Icelandic Horse,    Gaited Horse Extravaganza by Doug and Jennifer Hamilton ---


(Read brightly with energy!)  

            We would now like to present to you the oldest pure-bred example of naturally gaited horses in the world...the Icelandic horse.


          Derived from the naturally gaited horses of northern Europe, the Icelandic horse is the breed of horse that the Vikings used in their exploration and conquest of Europe during the Middle Ages.


        When the Vikings set out to explore and settle the lands of the North Atlantic, they took their beloved horses with them in open boats, across the raging seas.  As space was limited, only the best of their horses were chosen to make the trip.  Only the hardiest survived the voyage!


        Twelve hundred years ago, Viking settlers brought these horses to Iceland.  In the old Icelandic Sagas, the written histories of Medieval Iceland, the Icelandic horse plays a large role.   Known as "The Bridges of Iceland",  these horses were important to the survival of the settlers  carrying their owners through the wild, rugged backlands quickly and safely and comfortably!.


        Around 900 AD, a law was passed in Iceland that stopped the further importation of horses and livestock to stop the spread of disease.  The law specified that  horses could be exported;   however,  once a horse left Iceland, it could never return to the island nation...     This law is still in effect today.



        Consequently, isolated for over 10 centuries, the Icelandic Horse has adapted to the harsh climate and rugged geography of their volcanic island;  located just below the Arctic Circle.   Icelandic Horses are now known as the thoroughbreds of the North, as there are few breeds of horse so purely bred  as the Icelandic Horse.


        Historically,  the Vikings, and now the Icelanders,  have valued these horses for  their  smooth,  natural,  running walk  called the tolt  -- which you see the horses doing here---and their  thrilling, racing gait called the flying pace.


        The Icelandic Horse is naturally gaited.  This means that no artificial devices are necessary to obtain the tolt and flying pace.   Accordingly, the shoes on these horses you see here are regular weight and the bits are mild snaffles.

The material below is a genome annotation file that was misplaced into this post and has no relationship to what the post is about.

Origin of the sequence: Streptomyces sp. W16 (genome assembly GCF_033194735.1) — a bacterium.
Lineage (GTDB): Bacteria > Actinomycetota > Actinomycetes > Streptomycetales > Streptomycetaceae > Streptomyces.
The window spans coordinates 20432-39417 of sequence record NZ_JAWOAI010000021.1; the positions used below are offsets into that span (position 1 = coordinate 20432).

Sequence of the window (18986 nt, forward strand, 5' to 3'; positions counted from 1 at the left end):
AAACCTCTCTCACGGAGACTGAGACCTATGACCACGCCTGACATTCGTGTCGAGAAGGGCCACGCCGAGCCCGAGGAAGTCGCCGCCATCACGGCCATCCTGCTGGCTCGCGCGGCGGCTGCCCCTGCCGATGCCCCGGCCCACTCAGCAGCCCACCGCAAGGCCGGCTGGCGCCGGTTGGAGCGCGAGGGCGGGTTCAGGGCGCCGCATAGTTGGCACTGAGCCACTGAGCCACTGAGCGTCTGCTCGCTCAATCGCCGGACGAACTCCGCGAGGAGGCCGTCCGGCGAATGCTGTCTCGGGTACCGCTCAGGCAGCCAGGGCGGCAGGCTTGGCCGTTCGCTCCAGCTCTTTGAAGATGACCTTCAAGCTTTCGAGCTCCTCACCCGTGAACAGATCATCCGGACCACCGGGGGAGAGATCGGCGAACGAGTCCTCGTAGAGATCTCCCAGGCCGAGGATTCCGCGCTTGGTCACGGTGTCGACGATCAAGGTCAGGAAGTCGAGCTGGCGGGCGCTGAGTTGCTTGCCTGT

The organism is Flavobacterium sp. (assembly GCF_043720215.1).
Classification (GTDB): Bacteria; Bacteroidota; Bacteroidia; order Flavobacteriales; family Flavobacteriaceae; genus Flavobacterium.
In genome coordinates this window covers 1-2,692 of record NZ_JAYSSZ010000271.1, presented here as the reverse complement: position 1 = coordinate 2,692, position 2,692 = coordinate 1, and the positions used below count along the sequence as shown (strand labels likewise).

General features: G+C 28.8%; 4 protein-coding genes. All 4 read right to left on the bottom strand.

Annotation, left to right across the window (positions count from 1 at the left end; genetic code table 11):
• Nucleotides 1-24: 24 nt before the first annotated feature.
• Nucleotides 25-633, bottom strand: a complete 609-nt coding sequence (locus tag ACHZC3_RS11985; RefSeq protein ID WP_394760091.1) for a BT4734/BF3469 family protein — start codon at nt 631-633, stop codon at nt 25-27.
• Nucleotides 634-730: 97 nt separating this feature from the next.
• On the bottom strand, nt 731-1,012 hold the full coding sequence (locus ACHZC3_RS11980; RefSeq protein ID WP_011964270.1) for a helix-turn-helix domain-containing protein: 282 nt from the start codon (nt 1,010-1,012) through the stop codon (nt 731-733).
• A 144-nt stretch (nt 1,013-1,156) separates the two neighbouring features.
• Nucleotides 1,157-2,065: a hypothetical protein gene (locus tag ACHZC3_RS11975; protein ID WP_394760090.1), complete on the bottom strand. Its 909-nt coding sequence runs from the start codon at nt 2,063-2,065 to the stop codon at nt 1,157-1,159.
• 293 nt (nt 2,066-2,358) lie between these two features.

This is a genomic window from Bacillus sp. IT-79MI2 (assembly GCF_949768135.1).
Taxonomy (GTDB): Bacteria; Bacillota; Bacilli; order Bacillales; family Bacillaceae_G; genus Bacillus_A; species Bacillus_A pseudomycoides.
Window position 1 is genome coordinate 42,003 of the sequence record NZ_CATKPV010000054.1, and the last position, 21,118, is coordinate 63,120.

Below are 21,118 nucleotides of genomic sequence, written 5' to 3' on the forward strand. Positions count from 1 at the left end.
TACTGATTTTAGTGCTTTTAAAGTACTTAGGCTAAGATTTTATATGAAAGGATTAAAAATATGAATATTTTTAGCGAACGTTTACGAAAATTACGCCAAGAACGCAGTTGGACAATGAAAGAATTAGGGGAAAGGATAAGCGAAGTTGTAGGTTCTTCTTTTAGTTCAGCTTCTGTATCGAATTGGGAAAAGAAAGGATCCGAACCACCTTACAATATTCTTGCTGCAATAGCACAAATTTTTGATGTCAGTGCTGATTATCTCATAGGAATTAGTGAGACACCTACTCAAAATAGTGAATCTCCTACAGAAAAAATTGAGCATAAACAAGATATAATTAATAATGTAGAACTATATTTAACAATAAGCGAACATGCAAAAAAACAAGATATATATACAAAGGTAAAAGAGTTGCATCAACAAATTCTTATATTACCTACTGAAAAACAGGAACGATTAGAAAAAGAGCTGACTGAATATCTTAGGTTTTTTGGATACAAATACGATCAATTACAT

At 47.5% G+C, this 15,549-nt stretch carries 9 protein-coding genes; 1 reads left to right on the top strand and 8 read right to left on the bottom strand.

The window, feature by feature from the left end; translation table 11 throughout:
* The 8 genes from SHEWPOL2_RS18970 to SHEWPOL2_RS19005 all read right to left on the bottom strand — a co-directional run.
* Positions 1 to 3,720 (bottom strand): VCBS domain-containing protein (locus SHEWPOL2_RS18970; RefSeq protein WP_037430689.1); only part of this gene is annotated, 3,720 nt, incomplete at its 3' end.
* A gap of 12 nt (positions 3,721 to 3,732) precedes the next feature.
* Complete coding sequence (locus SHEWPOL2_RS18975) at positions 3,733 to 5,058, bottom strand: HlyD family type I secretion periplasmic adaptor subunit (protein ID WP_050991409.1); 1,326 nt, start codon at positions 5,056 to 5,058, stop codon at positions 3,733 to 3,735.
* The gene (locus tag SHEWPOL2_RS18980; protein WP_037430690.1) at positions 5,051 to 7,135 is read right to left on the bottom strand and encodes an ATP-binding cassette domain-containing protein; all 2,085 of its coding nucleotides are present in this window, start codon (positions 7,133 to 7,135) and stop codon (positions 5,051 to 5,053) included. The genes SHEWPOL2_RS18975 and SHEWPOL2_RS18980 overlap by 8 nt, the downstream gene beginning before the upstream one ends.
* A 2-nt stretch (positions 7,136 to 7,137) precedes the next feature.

(Demonstration of Gaits) 


                ( Horses  will show gaits according to the reading of this script)



        Icelandic Horses can be ridden at all five natural gaits... most Icelandics  by their nature,  are either  4-gaited  or 5-gaited.  The first gait  is the regular 4 beat walk. The walk should be relaxed, even, and ground covering.


                                (short pause as walk is demonstrated,)


        Their second gait is the trot....a two beat, diagonal gait.   Their trot is usually soft enough to be ridden without posting.  The trot makes it possible for Icelandic horses to be used in activities common for three gaited breeds, like dressage and driving.              

                                ( Short pause for trot ...move on to tolt )


        The third gait, and best loved, is the smooth running walk, called the tolt.   Tolt, for an Icelandic Horse,  is a 4-beat, lateral gait which can be quite slow...about the speed of a fast walk or jog trot.  Tolt is a traveling gait, valued for its comfort for the rider when going distances.     


                                (pause  1/2 lap of arena)


        The tolt can also be fast... up to 20 mph in top competition horses. The experience of riding fast tolt is exhilarating for the rider and beautiful to behold.


                                (pause, 1/2 lap of arena)


        Their fourth gait is the canter.  In Iceland, the canter is often not collected, but is left  free and reaching. This gait is also often very smooth for the rider as well.


                        (pause as canter is demonstrated,  approx 3/4 lap)



         The horses are now slowing down to a  tolt again and will demonstrate the last gait natural to the Icelandic horse.


        The fifth gait, the Flying Pace, is called the Gait of the Gods.  It is not found in all Icelandic Horses.   Flying pace is a sprinting gait usually done on a straight-away.  In Iceland, horses are raced under saddle at this gait and can reach speeds up to  35 mph.                                   





        An Icelandic horse is like a fine sports car:  smooth, maneuverable, and with five gear options!  Yet, like a fine sports car, don't be fooled by their small size. The  Icelandic is a smaller breed of horse, averaging between 13 and 14 hands;  however, they carry  200 pound riders for long distances. 


        Their size and temperament make them "user-friendly";  ideal family horses and  exciting show horses as well.


        Established as a favorite pleasure horse in Europe, ever greater numbers of Icelandic horses are being imported into North America  as the demand continues to grow.  Here in the Midwest, farms breeding pure-bred Icelandics are on the rise, too.


        It's only natural that the horse of the Vikings has turned from conquering lands to conquering hearts around the world.   Thank you for inviting us to this year's Horse Fair, and for giving us this opportunity to share our horses'  history and exciting future in the United States.







        And now with personal greetings, our riders today have been:



Jennifer Hamilton on the gelding, Mimir


Kristina Gelfand on the mare, Lipurta


Kerstin Vak-holtxe on the mare, Freyja




Doug Hamilton on the stallion, Sorli